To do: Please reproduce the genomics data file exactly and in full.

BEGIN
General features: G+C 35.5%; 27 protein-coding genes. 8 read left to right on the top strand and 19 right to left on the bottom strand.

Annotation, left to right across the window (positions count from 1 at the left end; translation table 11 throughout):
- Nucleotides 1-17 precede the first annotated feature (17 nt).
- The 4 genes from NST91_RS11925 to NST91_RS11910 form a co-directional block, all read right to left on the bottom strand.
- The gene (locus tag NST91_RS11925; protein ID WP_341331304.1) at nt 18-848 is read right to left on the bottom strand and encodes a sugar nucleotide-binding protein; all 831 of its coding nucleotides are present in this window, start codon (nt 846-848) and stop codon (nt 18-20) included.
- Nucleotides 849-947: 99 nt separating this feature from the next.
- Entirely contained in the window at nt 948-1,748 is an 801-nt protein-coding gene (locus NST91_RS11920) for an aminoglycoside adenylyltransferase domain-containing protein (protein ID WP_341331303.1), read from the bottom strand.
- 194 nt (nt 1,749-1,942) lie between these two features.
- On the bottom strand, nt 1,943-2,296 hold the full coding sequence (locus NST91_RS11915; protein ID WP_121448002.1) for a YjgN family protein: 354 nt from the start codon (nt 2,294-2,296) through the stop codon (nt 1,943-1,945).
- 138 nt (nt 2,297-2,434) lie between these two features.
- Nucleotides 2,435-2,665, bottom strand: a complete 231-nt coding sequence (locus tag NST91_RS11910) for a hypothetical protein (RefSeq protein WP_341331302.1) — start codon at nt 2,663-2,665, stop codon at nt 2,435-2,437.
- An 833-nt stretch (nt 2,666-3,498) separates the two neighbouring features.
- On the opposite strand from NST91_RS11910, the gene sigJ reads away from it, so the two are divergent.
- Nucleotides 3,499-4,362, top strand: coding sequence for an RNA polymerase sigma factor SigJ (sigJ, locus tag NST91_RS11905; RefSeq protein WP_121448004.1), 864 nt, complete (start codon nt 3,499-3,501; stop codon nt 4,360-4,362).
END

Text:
General features: G+C 35.5%; 27 protein-coding genes. 8 read left to right on the top strand and 19 right to left on the bottom strand.

Annotation, left to right across the window (positions count from 1 at the left end; translation table 11 throughout):
- Nucleotides 1-17 precede the first annotated feature (17 nt).
- The 4 genes from NST91_RS11925 to NST91_RS11910 form a co-directional block, all read right to left on the bottom strand.
- The gene (locus tag NST91_RS11925; protein ID WP_341331304.1) at nt 18-848 is read right to left on the bottom strand and encodes a sugar nucleotide-binding protein; all 831 of its coding nucleotides are present in this window, start codon (nt 846-848) and stop codon (nt 18-20) included.
- Nucleotides 849-947: 99 nt separating this feature from the next.
- Entirely contained in the window at nt 948-1,748 is an 801-nt protein-coding gene (locus NST91_RS11920) for an aminoglycoside adenylyltransferase domain-containing protein (protein ID WP_341331303.1), read from the bottom strand.
- 194 nt (nt 1,749-1,942) lie between these two features.
- On the bottom strand, nt 1,943-2,296 hold the full coding sequence (locus NST91_RS11915; protein ID WP_121448002.1) for a YjgN family protein: 354 nt from the start codon (nt 2,294-2,296) through the stop codon (nt 1,943-1,945).
- 138 nt (nt 2,297-2,434) lie between these two features.
- Nucleotides 2,435-2,665, bottom strand: a complete 231-nt coding sequence (locus tag NST91_RS11910) for a hypothetical protein (RefSeq protein WP_341331302.1) — start codon at nt 2,663-2,665, stop codon at nt 2,435-2,437.
- An 833-nt stretch (nt 2,666-3,498) separates the two neighbouring features.
- On the opposite strand from NST91_RS11910, the gene sigJ reads away from it, so the two are divergent.
- Nucleotides 3,499-4,362, top strand: coding sequence for an RNA polymerase sigma factor SigJ (sigJ, locus tag NST91_RS11905; RefSeq protein WP_121448004.1), 864 nt, complete (start codon nt 3,499-3,501; stop codon nt 4,360-4,362).